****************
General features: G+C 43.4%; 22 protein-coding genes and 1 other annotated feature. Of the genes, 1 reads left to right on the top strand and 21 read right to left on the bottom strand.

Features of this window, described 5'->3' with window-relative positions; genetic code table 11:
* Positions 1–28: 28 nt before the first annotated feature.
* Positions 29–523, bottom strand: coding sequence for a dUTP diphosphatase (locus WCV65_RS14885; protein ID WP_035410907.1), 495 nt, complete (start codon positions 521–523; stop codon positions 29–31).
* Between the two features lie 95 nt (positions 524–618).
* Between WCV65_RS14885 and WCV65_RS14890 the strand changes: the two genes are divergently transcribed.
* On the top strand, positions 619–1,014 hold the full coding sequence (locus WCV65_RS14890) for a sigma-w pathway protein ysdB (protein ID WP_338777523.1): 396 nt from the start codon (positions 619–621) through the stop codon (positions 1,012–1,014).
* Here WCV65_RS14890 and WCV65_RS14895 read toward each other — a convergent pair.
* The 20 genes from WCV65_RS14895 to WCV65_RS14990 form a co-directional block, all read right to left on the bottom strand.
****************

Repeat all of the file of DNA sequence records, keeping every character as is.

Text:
General features: G+C 43.4%; 22 protein-coding genes and 1 other annotated feature. Of the genes, 1 reads left to right on the top strand and 21 read right to left on the bottom strand.

Features of this window, described 5'->3' with window-relative positions; genetic code table 11:
* Positions 1–28: 28 nt before the first annotated feature.
* Positions 29–523, bottom strand: coding sequence for a dUTP diphosphatase (locus WCV65_RS14885; protein ID WP_035410907.1), 495 nt, complete (start codon positions 521–523; stop codon positions 29–31).
* Between the two features lie 95 nt (positions 524–618).
* Between WCV65_RS14885 and WCV65_RS14890 the strand changes: the two genes are divergently transcribed.
* On the top strand, positions 619–1,014 hold the full coding sequence (locus WCV65_RS14890) for a sigma-w pathway protein ysdB (protein ID WP_338777523.1): 396 nt from the start codon (positions 619–621) through the stop codon (positions 1,012–1,014).
* Here WCV65_RS14890 and WCV65_RS14895 read toward each other — a convergent pair.
* The 20 genes from WCV65_RS14895 to WCV65_RS14990 form a co-directional block, all read right to left on the bottom strand.